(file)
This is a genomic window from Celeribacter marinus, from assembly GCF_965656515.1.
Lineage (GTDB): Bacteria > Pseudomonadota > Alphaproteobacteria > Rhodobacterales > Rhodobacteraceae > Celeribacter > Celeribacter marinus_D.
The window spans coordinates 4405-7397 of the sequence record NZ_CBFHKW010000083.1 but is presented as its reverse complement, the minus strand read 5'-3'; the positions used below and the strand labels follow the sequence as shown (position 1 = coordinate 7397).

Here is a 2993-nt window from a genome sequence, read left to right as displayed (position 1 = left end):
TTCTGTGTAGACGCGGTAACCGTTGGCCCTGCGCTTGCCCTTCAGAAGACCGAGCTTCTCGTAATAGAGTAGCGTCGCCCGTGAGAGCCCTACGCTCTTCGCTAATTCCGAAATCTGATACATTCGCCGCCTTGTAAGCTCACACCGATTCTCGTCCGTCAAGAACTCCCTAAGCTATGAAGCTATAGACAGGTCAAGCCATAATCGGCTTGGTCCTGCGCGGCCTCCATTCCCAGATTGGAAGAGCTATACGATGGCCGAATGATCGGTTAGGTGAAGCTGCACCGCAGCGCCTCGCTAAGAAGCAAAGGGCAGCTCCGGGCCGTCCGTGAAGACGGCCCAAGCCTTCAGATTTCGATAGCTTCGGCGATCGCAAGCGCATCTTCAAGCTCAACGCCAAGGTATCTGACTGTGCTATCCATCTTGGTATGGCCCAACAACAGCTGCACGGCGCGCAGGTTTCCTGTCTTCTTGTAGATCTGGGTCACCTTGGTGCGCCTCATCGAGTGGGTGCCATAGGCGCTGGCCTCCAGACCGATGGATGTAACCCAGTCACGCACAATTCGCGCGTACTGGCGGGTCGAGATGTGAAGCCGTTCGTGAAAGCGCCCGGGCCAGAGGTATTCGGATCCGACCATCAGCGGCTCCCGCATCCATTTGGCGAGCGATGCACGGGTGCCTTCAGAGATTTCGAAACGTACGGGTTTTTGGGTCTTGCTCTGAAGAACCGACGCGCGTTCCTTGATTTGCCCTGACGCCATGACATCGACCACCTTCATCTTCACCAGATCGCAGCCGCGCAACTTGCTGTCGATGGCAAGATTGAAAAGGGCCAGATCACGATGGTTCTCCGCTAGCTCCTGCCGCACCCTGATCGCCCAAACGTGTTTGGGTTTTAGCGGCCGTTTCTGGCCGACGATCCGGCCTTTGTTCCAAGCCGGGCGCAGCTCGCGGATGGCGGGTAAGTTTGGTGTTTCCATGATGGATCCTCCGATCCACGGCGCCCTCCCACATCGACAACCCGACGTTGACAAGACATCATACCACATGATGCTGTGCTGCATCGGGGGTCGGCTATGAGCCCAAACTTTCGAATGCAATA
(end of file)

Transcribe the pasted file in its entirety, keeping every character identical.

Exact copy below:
This is a genomic window from Celeribacter marinus, from assembly GCF_965656515.1.
Lineage (GTDB): Bacteria > Pseudomonadota > Alphaproteobacteria > Rhodobacterales > Rhodobacteraceae > Celeribacter > Celeribacter marinus_D.
The window spans coordinates 4405-7397 of the sequence record NZ_CBFHKW010000083.1 but is presented as its reverse complement, the minus strand read 5'-3'; the positions used below and the strand labels follow the sequence as shown (position 1 = coordinate 7397).

Here is a 2993-nt window from a genome sequence, read left to right as displayed (position 1 = left end):
TTCTGTGTAGACGCGGTAACCGTTGGCCCTGCGCTTGCCCTTCAGAAGACCGAGCTTCTCGTAATAGAGTAGCGTCGCCCGTGAGAGCCCTACGCTCTTCGCTAATTCCGAAATCTGATACATTCGCCGCCTTGTAAGCTCACACCGATTCTCGTCCGTCAAGAACTCCCTAAGCTATGAAGCTATAGACAGGTCAAGCCATAATCGGCTTGGTCCTGCGCGGCCTCCATTCCCAGATTGGAAGAGCTATACGATGGCCGAATGATCGGTTAGGTGAAGCTGCACCGCAGCGCCTCGCTAAGAAGCAAAGGGCAGCTCCGGGCCGTCCGTGAAGACGGCCCAAGCCTTCAGATTTCGATAGCTTCGGCGATCGCAAGCGCATCTTCAAGCTCAACGCCAAGGTATCTGACTGTGCTATCCATCTTGGTATGGCCCAACAACAGCTGCACGGCGCGCAGGTTTCCTGTCTTCTTGTAGATCTGGGTCACCTTGGTGCGCCTCATCGAGTGGGTGCCATAGGCGCTGGCCTCCAGACCGATGGATGTAACCCAGTCACGCACAATTCGCGCGTACTGGCGGGTCGAGATGTGAAGCCGTTCGTGAAAGCGCCCGGGCCAGAGGTATTCGGATCCGACCATCAGCGGCTCCCGCATCCATTTGGCGAGCGATGCACGGGTGCCTTCAGAGATTTCGAAACGTACGGGTTTTTGGGTCTTGCTCTGAAGAACCGACGCGCGTTCCTTGATTTGCCCTGACGCCATGACATCGACCACCTTCATCTTCACCAGATCGCAGCCGCGCAACTTGCTGTCGATGGCAAGATTGAAAAGGGCCAGATCACGATGGTTCTCCGCTAGCTCCTGCCGCACCCTGATCGCCCAAACGTGTTTGGGTTTTAGCGGCCGTTTCTGGCCGACGATCCGGCCTTTGTTCCAAGCCGGGCGCAGCTCGCGGATGGCGGGTAAGTTTGGTGTTTCCATGATGGATCCTCCGATCCACGGCGCCCTCCCACATCGACAACCCGACGTTGACAAGACATCATACCACATGATGCTGTGCTGCATCGGGGGTCGGCTATGAGCCCAAACTTTCGAATGCAATA